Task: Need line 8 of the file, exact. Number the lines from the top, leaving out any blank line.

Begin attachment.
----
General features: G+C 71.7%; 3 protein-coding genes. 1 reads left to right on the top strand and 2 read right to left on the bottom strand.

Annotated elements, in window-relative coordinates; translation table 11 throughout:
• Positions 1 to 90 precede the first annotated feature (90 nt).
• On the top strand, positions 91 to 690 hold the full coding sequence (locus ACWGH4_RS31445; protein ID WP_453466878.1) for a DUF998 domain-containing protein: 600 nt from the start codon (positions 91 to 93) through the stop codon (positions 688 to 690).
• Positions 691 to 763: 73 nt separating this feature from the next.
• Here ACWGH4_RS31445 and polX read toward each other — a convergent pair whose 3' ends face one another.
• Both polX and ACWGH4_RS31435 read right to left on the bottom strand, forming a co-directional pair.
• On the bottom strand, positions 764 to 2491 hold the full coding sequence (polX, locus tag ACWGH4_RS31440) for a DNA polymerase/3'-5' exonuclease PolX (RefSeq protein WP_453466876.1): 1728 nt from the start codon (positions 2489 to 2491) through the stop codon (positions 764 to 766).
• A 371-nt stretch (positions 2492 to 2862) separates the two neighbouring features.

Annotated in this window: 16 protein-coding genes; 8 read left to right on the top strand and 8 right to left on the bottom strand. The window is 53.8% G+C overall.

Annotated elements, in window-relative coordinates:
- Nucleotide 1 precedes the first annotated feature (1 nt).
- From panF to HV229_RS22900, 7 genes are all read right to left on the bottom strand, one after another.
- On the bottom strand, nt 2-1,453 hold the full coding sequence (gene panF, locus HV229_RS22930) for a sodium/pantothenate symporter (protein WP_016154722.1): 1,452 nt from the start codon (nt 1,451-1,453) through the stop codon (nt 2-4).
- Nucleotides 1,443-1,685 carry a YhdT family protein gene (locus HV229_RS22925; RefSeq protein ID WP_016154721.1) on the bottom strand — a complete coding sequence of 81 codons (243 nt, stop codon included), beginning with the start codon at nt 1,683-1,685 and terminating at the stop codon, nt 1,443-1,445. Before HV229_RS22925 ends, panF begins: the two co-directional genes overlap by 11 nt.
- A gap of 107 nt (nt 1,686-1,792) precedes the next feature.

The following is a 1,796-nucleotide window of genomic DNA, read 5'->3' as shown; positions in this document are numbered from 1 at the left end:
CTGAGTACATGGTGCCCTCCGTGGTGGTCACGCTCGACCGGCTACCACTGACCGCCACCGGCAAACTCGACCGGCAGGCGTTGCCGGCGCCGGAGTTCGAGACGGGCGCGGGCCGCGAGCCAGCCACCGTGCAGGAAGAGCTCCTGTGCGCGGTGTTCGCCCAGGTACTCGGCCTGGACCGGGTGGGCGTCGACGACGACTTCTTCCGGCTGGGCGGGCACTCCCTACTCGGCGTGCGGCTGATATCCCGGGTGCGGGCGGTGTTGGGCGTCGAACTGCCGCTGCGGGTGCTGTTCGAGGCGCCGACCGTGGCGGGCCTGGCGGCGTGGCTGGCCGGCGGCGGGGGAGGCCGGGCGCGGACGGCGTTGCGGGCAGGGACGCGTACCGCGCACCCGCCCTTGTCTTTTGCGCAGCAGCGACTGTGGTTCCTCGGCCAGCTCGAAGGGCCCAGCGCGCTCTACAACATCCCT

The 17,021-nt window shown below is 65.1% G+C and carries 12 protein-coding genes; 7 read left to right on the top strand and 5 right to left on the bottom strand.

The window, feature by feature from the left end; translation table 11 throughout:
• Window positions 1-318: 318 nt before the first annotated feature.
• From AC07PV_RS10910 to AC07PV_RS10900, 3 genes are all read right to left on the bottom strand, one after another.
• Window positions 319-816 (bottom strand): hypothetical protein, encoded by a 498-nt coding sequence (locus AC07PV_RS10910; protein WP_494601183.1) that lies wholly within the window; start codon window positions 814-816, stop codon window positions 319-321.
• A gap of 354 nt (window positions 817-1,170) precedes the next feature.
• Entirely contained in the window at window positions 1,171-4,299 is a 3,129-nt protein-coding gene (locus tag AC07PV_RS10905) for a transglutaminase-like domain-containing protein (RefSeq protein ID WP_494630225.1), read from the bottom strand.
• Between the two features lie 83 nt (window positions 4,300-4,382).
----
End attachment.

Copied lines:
• On the bottom strand, positions 764 to 2491 hold the full coding sequence (polX, locus tag ACWGH4_RS31440) for a DNA polymerase/3'-5' exonuclease PolX (RefSeq protein WP_453466876.1): 1728 nt from the start codon (positions 2489 to 2491) through the stop codon (positions 764 to 766).